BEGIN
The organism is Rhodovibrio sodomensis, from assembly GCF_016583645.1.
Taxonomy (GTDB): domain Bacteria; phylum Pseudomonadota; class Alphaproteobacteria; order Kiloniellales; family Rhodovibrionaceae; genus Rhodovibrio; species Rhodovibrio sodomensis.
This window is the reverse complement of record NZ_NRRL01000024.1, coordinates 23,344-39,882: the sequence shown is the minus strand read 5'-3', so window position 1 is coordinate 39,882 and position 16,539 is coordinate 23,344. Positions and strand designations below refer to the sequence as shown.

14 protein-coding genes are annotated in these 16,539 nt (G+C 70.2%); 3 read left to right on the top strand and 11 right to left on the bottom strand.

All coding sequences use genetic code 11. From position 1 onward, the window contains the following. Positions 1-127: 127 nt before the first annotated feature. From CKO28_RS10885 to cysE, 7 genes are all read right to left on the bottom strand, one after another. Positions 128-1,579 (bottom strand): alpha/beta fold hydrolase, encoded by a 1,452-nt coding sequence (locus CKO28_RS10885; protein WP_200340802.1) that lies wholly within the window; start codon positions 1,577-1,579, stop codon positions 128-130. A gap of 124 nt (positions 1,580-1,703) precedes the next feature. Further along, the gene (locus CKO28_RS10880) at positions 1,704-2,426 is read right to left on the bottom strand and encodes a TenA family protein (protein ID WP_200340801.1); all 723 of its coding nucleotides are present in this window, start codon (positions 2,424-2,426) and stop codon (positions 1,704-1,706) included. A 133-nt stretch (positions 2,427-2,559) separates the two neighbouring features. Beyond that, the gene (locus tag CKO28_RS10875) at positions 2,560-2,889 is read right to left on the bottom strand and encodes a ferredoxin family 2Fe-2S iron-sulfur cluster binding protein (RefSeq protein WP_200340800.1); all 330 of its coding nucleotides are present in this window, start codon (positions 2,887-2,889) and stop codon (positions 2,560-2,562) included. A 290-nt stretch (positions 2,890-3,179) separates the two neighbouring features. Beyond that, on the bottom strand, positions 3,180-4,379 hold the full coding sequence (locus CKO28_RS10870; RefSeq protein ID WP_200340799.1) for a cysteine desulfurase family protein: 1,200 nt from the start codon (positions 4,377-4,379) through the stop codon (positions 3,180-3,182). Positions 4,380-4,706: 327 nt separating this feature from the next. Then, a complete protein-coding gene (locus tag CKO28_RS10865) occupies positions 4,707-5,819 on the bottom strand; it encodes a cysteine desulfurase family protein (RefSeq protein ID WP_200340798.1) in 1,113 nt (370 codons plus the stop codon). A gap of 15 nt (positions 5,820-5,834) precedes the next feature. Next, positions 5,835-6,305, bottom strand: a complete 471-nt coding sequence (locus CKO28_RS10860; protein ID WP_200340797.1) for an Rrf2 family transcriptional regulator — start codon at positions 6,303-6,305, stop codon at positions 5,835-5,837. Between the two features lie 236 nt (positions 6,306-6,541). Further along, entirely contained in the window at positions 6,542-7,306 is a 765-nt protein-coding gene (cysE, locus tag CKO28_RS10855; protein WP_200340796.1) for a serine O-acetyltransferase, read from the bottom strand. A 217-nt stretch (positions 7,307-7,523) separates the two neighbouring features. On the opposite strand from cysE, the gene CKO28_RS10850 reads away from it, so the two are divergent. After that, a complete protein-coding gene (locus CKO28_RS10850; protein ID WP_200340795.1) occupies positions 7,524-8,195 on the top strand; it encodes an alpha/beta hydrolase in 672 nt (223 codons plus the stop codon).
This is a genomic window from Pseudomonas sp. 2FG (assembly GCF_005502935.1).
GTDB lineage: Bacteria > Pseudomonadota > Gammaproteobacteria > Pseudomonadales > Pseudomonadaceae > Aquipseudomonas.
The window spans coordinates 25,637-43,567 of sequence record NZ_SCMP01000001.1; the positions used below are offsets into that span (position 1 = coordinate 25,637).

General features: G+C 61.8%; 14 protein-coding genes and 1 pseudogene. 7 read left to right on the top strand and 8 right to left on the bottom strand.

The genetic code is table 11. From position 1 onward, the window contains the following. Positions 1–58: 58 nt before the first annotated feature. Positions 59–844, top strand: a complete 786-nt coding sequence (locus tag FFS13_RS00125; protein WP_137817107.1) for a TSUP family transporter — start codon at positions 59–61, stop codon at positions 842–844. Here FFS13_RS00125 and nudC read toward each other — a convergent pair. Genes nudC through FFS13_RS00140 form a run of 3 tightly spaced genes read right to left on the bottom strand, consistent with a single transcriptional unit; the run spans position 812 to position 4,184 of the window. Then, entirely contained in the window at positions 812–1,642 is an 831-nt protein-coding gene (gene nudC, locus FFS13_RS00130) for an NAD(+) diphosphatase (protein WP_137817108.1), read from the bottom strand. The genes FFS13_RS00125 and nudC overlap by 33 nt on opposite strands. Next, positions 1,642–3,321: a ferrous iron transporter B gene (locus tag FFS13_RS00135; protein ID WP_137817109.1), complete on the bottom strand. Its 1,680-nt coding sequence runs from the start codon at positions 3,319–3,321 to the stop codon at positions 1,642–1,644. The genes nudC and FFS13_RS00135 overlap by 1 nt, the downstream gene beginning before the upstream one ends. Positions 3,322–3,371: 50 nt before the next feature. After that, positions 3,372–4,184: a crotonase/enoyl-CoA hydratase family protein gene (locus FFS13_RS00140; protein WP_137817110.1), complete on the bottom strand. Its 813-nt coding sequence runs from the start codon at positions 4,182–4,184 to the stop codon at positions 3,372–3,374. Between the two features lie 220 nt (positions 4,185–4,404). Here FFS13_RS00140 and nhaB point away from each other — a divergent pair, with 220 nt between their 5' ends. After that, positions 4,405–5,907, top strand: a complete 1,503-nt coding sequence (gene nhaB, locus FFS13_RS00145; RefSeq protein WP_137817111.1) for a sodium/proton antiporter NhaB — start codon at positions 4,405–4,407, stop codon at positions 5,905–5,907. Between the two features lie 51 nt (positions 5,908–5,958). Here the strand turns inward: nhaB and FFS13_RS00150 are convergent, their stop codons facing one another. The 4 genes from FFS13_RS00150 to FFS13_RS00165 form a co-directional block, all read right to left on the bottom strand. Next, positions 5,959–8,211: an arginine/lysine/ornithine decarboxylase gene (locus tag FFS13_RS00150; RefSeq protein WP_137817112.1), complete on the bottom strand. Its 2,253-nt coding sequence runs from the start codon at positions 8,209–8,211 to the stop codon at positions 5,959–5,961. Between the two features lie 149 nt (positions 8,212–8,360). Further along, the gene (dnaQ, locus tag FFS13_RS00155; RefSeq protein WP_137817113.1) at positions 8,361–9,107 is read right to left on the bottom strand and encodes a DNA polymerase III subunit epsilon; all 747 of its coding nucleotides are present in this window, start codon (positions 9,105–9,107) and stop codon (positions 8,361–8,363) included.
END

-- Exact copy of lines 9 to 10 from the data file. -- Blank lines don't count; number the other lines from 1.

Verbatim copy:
General features: G+C 61.8%; 14 protein-coding genes and 1 pseudogene. 7 read left to right on the top strand and 8 right to left on the bottom strand.

The genetic code is table 11. From position 1 onward, the window contains the following. Positions 1–58: 58 nt before the first annotated feature. Positions 59–844, top strand: a complete 786-nt coding sequence (locus tag FFS13_RS00125; protein WP_137817107.1) for a TSUP family transporter — start codon at positions 59–61, stop codon at positions 842–844. Here FFS13_RS00125 and nudC read toward each other — a convergent pair. Genes nudC through FFS13_RS00140 form a run of 3 tightly spaced genes read right to left on the bottom strand, consistent with a single transcriptional unit; the run spans position 812 to position 4,184 of the window. Then, entirely contained in the window at positions 812–1,642 is an 831-nt protein-coding gene (gene nudC, locus FFS13_RS00130) for an NAD(+) diphosphatase (protein WP_137817108.1), read from the bottom strand. The genes FFS13_RS00125 and nudC overlap by 33 nt on opposite strands. Next, positions 1,642–3,321: a ferrous iron transporter B gene (locus tag FFS13_RS00135; protein ID WP_137817109.1), complete on the bottom strand. Its 1,680-nt coding sequence runs from the start codon at positions 3,319–3,321 to the stop codon at positions 1,642–1,644. The genes nudC and FFS13_RS00135 overlap by 1 nt, the downstream gene beginning before the upstream one ends. Positions 3,322–3,371: 50 nt before the next feature. After that, positions 3,372–4,184: a crotonase/enoyl-CoA hydratase family protein gene (locus FFS13_RS00140; protein WP_137817110.1), complete on the bottom strand. Its 813-nt coding sequence runs from the start codon at positions 4,182–4,184 to the stop codon at positions 3,372–3,374. Between the two features lie 220 nt (positions 4,185–4,404). Here FFS13_RS00140 and nhaB point away from each other — a divergent pair, with 220 nt between their 5' ends. After that, positions 4,405–5,907, top strand: a complete 1,503-nt coding sequence (gene nhaB, locus FFS13_RS00145; RefSeq protein WP_137817111.1) for a sodium/proton antiporter NhaB — start codon at positions 4,405–4,407, stop codon at positions 5,905–5,907. Between the two features lie 51 nt (positions 5,908–5,958). Here the strand turns inward: nhaB and FFS13_RS00150 are convergent, their stop codons facing one another. The 4 genes from FFS13_RS00150 to FFS13_RS00165 form a co-directional block, all read right to left on the bottom strand. Next, positions 5,959–8,211: an arginine/lysine/ornithine decarboxylase gene (locus tag FFS13_RS00150; RefSeq protein WP_137817112.1), complete on the bottom strand. Its 2,253-nt coding sequence runs from the start codon at positions 8,209–8,211 to the stop codon at positions 5,959–5,961. Between the two features lie 149 nt (positions 8,212–8,360). Further along, the gene (dnaQ, locus tag FFS13_RS00155; RefSeq protein WP_137817113.1) at positions 8,361–9,107 is read right to left on the bottom strand and encodes a DNA polymerase III subunit epsilon; all 747 of its coding nucleotides are present in this window, start codon (positions 9,105–9,107) and stop codon (positions 8,361–8,363) included.